Drama in ancient Greece

Drama Depicted on Pottery

The relation of vase-paintings to the drama has already been discussed in Chapter XI., in which it has been shown how the tragedies of Euripides and the farces of Rhinthon influenced the artists of Southern Italy. It may, however, be worth while to recapitulate here the actual representations of actors or of scenes taking place on a stage, together with some account of the numerous burlesques of mythical subjects.

On one curious B.F. vase (probably late and imitative) we see a rude representation of a tragic and a comic chorus, and occasionally on vases of this period we find figures of actors dressed up as birds, or otherwise in comic fashion. More important in this connection are the fifth-century vases found on the site of the Cabeiric temple at Thebes, several of which have parodies of well-known subjects, such as Odysseus and Kirke, or Peleus bringing the young Achilles to Cheiron. It seems probable that these scenes are actual reproductions of burlesque performances connected with the worship of the Kabeiri.

We look in vain for representations of scenes from Aristophanes and the Old Comedy, though there are one or two vases which recall (if nothing more) episodes in the Acharnians  and Frogs . But for the rest, these comic scenes are almost confined to the vases of Southern Italy, especially those made at Paestum, with their presentations of the φλύακες or fourth-century farces. A fairly exhaustive list of these was made some years ago by Heydemann, and probably requires little emendation as yet; we repeat below a number of the more interesting subjects, and others may be collected from the foregoing pages in which myths are burlesqued (the Judgment of Paris, the apotheosis of Herakles, Oedipus and the Sphinx, etc.).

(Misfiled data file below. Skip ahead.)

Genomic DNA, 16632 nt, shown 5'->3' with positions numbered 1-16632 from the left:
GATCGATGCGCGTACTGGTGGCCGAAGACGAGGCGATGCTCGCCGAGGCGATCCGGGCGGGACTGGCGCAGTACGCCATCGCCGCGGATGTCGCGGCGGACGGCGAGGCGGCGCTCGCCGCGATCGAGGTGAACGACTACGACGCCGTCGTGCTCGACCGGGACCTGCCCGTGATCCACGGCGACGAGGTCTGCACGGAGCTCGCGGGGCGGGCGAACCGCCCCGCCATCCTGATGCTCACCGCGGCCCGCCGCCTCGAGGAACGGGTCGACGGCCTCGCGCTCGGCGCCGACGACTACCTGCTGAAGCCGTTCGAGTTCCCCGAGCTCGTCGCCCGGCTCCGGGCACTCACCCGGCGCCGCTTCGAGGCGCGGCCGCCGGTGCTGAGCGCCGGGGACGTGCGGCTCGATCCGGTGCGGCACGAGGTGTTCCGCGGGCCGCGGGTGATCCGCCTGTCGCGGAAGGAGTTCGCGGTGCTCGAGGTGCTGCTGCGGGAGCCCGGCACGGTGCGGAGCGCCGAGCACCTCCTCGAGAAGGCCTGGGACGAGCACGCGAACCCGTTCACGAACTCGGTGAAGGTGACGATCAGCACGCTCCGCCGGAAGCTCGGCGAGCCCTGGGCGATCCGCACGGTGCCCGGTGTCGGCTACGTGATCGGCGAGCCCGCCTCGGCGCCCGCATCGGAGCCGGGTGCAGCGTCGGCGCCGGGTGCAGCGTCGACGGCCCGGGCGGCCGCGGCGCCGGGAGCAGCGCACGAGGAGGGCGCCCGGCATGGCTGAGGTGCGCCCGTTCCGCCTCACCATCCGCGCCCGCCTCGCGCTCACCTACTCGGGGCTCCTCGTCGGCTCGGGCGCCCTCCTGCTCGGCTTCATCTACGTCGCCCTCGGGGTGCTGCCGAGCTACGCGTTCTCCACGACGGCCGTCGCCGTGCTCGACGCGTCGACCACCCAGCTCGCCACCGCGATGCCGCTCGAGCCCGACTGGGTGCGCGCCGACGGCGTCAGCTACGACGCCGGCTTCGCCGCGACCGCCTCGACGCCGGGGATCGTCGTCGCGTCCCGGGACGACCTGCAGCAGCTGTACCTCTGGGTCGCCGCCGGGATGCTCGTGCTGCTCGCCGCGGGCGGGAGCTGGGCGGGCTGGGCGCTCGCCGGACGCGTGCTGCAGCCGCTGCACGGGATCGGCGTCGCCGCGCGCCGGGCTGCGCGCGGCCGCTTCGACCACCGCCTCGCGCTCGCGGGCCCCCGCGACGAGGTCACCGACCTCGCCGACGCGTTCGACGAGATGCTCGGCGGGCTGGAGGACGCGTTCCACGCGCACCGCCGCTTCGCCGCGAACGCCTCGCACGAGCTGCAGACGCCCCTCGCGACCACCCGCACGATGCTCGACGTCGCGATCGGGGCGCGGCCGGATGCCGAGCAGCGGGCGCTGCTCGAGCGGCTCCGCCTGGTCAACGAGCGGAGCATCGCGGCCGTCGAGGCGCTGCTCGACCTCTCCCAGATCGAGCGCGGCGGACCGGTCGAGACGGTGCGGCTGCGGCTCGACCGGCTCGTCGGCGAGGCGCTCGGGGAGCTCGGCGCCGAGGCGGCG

FIG. 134. SCENE FROM A FARCE (BRITISH MUSEUM, F 189).

Other scenes represent single figures, such as Herakles, or Taras on the dolphin; or subjects from farces of daily life, such as an actor with a table of cakes or the drunken return from a revel. Many scenes, again, have some reference to the Satyric drama, as on the fine vase in Naples, where Dionysos and other figures attend the preparations for a performance of that kind; or such scenes as that of Hera and Iris attacked by Seileni, or those relating to adventures of Herakles and Perseus with Satyrs. Other subjects have no particular significance, such as an actor attired as a Seilenos playing on the flute, or dancing, or with a Sphinx, groups of actors (in one case dressing), a comic actor among Satyrs and Maenads, and single figures. Some, which are apparently mythological, defy explanation.

The influence of Tragedy on vase-paintings is an indirect one, and entirely confined to the vases of Southern Italy on the one hand, and to the plays of Euripides on the other. The subject has been discussed at length elsewhere in this work, and it is unnecessary here to give a list of the subjects on South Italian vases which can be traced to the influence of Euripides. It has also been pointed out that this influence made itself felt, not only in the actual choice of subjects, but generally in their treatment and arrangement, in the quasi-architectural setting of many scenes, and in the elaborate costumes of the figures.